In the international best seller The Power of Habit, Pulitzer Prize-winning journalist Charles Duhigg explained why we do what we do. In Smarter Faster Better, he applies the same relentless curiosity, rigorous reporting and rich storytelling to explain how we can get better at the things we do. The result is a groundbreaking exploration of the science of productivity.
A group of data scientists at Google embark on a four-year study of how the best teams function and find that how a group interacts is much more important than who is in the group.
A marine corps general, faced with low morale among recruits, reimagines boot camp - and discovers that instilling a 'bias toward action' can turn even the most directionless teenagers into self-motivating achievers.
The filmmakers behind Disney's Frozen are on the brink of catastrophe - until they shake up their team in just the right way, spurring a creative breakthrough that leads to one of the highest-grossing movies of all time.
What do these people have in common? They know that productivity relies on making certain choices. The way we frame our daily decisions; the big ambitions we embrace and the easy goals we ignore; the cultures we establish as leaders to drive innovation: these are the things that separate the merely busy from the genuinely productive.
At the core of Smarter Faster Better are eight key concepts - from motivation and goal setting to focus and decision making - that explain why some people and companies get so much done. Drawing on the latest findings in neuroscience, psychology and behavioural economics - as well as the experiences of CEOs, educational reformers, four-star generals, airplane pilots and Broadway songwriters - this painstakingly researched book explains that the most productive people, companies and organizations don't merely act differently.
They view the world, and their choices, in profoundly different ways.
©2016 Random House AudioBooks; 2016 Charles Duhigg
Not sure what the point of this book was. Never really gives any actual ways of incorporating the ideas. The ideas presented are a bit high level and vague.
The content isn't bad, but the interpretation and the excessively long stories make it boring and hard to effectively pull out useful notions.
I have very mixed feelings about this book, but it comes down to two key thoughts:
The stories in that illustrate the books narrative are insightful and interesting, and for the most part unique to this book - Which makes a refreshing change from the usual retellings of the same studies over and over - So if you're looking for something new in that area, this book might suite you.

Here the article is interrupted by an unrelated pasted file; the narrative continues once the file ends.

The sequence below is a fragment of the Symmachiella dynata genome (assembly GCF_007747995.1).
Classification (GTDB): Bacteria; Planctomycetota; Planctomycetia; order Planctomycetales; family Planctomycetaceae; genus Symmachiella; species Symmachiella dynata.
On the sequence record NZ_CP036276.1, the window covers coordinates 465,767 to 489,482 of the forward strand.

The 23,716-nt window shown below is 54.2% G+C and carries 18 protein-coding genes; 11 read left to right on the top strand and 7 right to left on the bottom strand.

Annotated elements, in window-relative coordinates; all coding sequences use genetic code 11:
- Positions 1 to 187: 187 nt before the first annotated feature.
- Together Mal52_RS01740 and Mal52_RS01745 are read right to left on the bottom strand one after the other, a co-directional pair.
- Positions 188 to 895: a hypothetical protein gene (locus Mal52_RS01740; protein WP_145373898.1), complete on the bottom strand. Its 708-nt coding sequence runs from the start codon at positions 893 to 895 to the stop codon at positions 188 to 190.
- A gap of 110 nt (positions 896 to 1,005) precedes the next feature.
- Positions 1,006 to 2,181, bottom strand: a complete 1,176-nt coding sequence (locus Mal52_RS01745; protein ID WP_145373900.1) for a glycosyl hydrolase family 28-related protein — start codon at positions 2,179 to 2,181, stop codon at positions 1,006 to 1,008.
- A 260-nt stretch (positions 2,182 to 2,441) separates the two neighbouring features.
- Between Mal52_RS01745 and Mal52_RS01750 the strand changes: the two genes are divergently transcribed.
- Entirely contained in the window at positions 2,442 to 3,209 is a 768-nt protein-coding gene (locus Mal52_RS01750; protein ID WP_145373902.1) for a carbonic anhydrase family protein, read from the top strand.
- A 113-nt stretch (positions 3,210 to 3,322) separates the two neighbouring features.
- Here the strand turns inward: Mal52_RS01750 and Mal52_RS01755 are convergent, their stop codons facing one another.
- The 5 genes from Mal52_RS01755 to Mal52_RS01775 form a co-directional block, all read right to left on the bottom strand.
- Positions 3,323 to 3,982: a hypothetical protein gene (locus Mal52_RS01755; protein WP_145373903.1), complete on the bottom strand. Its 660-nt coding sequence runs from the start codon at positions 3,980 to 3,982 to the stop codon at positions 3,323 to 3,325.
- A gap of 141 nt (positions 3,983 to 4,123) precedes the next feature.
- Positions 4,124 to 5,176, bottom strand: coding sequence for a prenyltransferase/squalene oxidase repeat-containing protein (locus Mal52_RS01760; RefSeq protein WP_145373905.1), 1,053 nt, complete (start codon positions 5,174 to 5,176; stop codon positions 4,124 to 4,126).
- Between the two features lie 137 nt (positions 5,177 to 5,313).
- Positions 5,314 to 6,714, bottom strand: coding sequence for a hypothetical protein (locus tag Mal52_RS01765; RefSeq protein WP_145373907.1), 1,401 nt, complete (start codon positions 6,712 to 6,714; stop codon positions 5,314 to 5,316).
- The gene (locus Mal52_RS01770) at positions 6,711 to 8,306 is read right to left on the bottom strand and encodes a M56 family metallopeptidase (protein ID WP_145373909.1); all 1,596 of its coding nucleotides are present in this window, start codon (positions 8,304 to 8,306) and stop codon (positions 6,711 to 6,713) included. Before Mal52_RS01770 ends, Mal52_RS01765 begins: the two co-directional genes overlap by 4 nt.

On the other hand, there isn't really much actionable content, and the book jumps all over the place and while it raises some interesting topics and highlights some real world examples it falls short of bringing the ideas together cleanly in one place.
So, when you're reading books like this if you're drawn to the narrative and storytelling side of the books, or want to explore a new style of writing, maybe give this a go.
Hopefully now I have acquired all of the above.
The book offers some very interesting insights and stories to support the authors concepts. A stimulating read that had me actioning ideas after hopping out of the car along with some good ideas on process.
The end of the book is the part that tells you how to implement the lessons, but it feels like an after thought. The mechanics of implementation should be more in depth, more specific and at the end of each chapter, as well as summarised at the end.
overindulgent stories that loosely and speculativley demonstrate the lessons this book barely portrays. Started off really well but then just tapers off in to loads of stodge about nothing. Nowhere near the level of his previous offering "The power of habit" which i highly recommend
Great book and great Insights to daily tricks all ties in at the end loved it. Listening to a few chapters many times over
"A lot of stories with some real gems "
A nice book and some very good insights and practical approaches around work and productivity. But filled with too widely knit stories and sometined difficult to connect. Overall a gid book.
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